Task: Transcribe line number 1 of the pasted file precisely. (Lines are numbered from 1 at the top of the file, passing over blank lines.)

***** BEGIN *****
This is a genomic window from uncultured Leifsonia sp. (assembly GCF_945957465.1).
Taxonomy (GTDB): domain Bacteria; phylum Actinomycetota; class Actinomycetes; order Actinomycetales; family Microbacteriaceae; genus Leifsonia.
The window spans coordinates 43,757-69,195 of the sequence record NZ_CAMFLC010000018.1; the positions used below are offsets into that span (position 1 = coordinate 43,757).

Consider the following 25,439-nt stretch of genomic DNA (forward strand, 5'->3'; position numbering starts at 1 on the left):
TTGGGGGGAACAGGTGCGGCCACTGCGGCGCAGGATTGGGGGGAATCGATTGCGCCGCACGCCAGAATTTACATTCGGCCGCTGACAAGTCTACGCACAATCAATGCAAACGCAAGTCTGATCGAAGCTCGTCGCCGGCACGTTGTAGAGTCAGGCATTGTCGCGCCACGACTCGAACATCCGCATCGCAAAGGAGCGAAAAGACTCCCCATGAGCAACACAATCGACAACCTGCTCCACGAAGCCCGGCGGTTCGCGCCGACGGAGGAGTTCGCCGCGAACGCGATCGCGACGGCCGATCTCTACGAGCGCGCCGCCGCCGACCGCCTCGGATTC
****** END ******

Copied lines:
This is a genomic window from uncultured Leifsonia sp. (assembly GCF_945957465.1).